Fed Sees Dim Outlook as Coronavirus Squeezes U.S. Economy

Date: 2020-07-29 21:01:59

×

The Federal Reserve expressed concern Wednesday that the viral outbreak will act as a drag on the economy and hiring in the coming months and said it plans to keep its benchmark short-term interest rate pegged near zero.

In a statement at the end of its policy-making meeting Wednesday, the Fed acknowledged that the economy has rebounded from the depths of March and April, when nearly all states closed down nonessential businesses.

The Fed announced no new policies in its statement. It said it will also continue to buy about $120 billion in Treasury and mortgage bonds each month, which are intended to inject cash into financial markets and spur borrowing and spending.

The Fed’s overall message that it would keep rates low indefinitely was widely expected by investors, and reaction in financial markets was muted. Stocks maintained their gains, and Treasury yields held steady.

Economists say the Fed has time to consider its next policy moves because short- and long-term rates remain historically ultra-low and aren’t restraining economic growth. Home sales have picked up after falling sharply in the spring. The housing rebound has been fueled by the lowest loan rates on record, with the average 30-year mortgage dipping below 3% this month for the first time in 50 years.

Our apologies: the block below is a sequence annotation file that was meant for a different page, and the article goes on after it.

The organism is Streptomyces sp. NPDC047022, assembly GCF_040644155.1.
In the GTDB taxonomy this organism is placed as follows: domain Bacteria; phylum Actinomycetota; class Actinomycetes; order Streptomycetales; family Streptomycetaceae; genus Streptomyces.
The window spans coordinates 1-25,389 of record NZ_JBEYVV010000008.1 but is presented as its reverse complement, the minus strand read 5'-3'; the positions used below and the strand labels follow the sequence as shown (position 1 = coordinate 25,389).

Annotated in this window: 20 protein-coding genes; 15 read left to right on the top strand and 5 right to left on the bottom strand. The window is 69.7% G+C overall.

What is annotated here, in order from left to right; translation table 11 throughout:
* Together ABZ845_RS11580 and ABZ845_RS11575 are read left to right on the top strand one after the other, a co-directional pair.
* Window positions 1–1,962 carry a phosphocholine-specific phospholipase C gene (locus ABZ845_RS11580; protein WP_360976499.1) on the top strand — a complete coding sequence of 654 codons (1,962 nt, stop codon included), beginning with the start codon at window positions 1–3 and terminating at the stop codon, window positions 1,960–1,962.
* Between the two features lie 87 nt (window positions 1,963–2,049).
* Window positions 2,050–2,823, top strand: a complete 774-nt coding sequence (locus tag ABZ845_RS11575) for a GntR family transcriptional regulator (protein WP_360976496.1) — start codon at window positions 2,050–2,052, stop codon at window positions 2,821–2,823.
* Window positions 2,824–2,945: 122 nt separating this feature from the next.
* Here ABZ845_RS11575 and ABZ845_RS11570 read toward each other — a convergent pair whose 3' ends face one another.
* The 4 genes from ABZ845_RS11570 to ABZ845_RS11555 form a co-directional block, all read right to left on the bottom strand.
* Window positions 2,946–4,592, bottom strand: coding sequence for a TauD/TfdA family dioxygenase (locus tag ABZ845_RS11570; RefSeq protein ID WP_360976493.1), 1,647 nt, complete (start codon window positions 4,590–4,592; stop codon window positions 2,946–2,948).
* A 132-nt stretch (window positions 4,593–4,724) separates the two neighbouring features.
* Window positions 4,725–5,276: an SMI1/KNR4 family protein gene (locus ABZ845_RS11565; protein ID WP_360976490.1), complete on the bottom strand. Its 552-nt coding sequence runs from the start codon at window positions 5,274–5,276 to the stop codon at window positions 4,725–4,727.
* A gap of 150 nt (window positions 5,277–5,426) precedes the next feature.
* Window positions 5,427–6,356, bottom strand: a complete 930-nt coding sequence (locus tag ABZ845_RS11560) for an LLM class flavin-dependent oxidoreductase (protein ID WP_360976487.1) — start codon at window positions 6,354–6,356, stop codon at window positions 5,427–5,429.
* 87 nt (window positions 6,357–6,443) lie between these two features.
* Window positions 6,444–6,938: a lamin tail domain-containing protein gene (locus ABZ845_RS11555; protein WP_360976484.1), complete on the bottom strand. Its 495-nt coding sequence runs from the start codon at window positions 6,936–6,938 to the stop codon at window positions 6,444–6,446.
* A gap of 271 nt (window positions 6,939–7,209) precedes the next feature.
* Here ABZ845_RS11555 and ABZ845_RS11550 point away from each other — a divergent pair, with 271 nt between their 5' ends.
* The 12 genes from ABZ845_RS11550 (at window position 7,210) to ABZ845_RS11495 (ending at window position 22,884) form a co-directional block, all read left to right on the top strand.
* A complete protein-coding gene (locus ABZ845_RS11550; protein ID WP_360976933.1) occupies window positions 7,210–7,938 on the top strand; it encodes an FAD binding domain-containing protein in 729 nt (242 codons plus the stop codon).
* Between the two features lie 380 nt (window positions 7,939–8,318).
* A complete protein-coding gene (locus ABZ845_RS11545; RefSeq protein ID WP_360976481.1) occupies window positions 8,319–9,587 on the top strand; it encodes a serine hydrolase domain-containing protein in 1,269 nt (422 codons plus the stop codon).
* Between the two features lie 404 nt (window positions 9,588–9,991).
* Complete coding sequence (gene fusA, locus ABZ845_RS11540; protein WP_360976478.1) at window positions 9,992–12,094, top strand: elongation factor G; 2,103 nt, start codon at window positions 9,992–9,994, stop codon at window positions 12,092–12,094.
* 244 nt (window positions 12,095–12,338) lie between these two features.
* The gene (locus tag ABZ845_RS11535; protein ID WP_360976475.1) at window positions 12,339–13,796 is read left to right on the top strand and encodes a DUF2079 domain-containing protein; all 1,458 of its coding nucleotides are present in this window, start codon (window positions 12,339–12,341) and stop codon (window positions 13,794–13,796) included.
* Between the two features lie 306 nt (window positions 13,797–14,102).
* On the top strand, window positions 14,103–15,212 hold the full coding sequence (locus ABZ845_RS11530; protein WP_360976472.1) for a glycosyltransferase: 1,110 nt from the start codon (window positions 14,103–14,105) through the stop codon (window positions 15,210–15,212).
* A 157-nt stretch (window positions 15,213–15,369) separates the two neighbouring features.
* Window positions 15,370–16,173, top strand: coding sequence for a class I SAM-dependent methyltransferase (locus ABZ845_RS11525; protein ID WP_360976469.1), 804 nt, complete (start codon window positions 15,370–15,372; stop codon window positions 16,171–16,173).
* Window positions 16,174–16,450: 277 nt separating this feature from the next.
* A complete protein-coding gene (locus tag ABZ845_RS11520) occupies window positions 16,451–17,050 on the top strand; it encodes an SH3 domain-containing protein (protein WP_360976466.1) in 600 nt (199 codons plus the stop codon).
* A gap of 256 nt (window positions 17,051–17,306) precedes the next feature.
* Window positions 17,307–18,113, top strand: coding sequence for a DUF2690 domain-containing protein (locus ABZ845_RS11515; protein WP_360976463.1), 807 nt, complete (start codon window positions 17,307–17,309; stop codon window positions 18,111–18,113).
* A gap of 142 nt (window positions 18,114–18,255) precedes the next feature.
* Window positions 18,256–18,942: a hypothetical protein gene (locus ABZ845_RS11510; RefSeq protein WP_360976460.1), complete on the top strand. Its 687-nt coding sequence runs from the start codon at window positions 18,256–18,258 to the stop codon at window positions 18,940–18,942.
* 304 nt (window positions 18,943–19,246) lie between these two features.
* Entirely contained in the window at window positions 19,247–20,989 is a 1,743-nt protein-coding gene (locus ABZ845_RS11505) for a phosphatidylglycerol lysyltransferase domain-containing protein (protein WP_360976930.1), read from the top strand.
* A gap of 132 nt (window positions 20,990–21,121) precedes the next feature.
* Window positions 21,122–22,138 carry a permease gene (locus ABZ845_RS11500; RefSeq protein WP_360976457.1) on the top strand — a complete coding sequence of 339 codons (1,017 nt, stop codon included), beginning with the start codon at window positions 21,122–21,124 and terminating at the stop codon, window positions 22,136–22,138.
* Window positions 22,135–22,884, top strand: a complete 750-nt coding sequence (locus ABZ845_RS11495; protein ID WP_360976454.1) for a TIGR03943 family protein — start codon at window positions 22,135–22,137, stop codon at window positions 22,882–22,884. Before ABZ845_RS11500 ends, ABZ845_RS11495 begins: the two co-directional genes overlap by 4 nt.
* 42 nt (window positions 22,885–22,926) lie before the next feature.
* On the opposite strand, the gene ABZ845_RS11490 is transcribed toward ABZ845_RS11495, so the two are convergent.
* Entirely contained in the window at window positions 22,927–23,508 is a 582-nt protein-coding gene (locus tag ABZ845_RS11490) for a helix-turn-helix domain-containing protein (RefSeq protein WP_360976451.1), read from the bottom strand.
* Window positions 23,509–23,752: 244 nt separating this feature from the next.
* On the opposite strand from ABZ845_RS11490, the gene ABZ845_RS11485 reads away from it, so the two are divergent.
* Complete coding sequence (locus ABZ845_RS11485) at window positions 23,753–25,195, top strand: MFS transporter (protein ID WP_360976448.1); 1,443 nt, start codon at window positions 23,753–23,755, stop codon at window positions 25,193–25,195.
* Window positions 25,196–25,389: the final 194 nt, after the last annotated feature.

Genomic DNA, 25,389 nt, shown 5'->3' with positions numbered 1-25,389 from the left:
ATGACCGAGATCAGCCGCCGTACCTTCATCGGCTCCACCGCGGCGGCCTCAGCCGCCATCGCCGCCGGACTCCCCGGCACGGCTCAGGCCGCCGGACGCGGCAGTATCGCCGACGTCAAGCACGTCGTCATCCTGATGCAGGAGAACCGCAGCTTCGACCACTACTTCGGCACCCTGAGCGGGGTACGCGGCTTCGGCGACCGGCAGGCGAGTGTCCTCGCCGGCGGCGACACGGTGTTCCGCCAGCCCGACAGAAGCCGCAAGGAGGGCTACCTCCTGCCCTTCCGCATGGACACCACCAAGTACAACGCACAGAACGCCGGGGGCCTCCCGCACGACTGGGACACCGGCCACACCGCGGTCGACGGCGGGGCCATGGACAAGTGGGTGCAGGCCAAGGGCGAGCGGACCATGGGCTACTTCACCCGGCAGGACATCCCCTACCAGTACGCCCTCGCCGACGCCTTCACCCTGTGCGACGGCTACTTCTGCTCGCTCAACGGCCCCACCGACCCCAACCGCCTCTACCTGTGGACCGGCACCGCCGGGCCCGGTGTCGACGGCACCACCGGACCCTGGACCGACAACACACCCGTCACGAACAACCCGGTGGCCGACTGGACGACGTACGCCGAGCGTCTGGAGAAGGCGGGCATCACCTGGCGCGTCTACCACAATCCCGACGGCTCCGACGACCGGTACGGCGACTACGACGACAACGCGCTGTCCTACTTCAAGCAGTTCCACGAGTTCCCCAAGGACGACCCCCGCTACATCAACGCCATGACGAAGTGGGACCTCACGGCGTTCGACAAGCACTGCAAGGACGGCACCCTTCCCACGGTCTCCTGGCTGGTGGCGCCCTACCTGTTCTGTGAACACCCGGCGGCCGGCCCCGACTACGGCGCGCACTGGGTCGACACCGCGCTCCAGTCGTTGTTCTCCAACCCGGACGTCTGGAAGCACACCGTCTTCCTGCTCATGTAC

With the economy struggling just to grow, small businesses across the country in serious danger and unemployment very high at 11.1%, few investors expect the Fed to hike interest rates for perhaps years to come. After its previous meeting last month, the Fed had signaled that it expected to keep its key short-term rate near zero at least through 2022.

Beginning in March, the Fed has slashed its short-term rate, bought more than $2 trillion in Treasury and mortgage bonds and unveiled nine lending programs to try to keep credit flowing smoothly.

Since the Fed’s previous meeting in June, the pandemic’s threat to the economy has appeared to worsen.

The number of laid-off workers applying for unemployment aid has exceeded 1 million for 18 straight weeks. Measures of credit card spending have declined. And companies that track small-business employment say the number of people at work has leveled off, far below pre-pandemic levels, after having risen in May and June.

Subscribe to our YouTube channel: https://bit.ly/2TwO8Gm

QUICKTAKE ON SOCIAL:
Follow QuickTake on Twitter: twitter.com/quicktake
Like QuickTake on Facebook: facebook.com/quicktake
Follow QuickTake on Instagram: instagram.com/quicktake
Subscribe to our newsletter: https://bit.ly/2FJ0oQZ
Email us at quicktakenews@gmail.com

QuickTake by Bloomberg is a global news network delivering up-to-the-minute analysis on the biggest news, trends and ideas for a new generation of leaders.